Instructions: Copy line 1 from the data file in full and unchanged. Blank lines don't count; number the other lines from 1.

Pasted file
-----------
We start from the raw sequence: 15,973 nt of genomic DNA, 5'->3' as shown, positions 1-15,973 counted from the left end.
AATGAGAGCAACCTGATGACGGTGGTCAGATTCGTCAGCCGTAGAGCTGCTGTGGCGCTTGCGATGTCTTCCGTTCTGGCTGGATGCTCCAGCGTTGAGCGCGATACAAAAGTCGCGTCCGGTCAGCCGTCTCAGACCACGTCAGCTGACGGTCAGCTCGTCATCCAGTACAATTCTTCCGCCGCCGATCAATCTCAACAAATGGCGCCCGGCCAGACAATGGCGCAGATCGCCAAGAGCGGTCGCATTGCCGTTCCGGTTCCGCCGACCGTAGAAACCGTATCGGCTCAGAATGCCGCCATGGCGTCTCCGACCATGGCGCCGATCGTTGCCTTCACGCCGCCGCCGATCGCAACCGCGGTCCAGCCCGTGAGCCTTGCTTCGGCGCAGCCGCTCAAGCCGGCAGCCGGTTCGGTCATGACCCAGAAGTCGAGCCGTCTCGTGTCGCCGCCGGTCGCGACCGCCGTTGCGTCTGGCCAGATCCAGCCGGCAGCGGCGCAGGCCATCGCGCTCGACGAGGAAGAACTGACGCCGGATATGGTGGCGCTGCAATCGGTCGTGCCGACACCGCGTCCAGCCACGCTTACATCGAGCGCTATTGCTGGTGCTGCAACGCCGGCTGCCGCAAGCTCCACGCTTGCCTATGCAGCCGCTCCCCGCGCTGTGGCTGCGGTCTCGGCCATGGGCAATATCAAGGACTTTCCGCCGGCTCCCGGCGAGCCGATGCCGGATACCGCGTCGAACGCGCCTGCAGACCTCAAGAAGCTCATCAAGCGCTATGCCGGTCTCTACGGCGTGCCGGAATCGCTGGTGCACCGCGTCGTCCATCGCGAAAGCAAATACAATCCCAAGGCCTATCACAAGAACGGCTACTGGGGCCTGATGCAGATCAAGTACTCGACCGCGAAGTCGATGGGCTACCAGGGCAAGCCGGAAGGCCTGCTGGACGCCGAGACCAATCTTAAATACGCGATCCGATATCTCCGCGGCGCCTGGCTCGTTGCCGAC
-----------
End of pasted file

We start from the raw sequence: 15,973 nt of genomic DNA, 5'->3' as shown, positions 1-15,973 counted from the left end.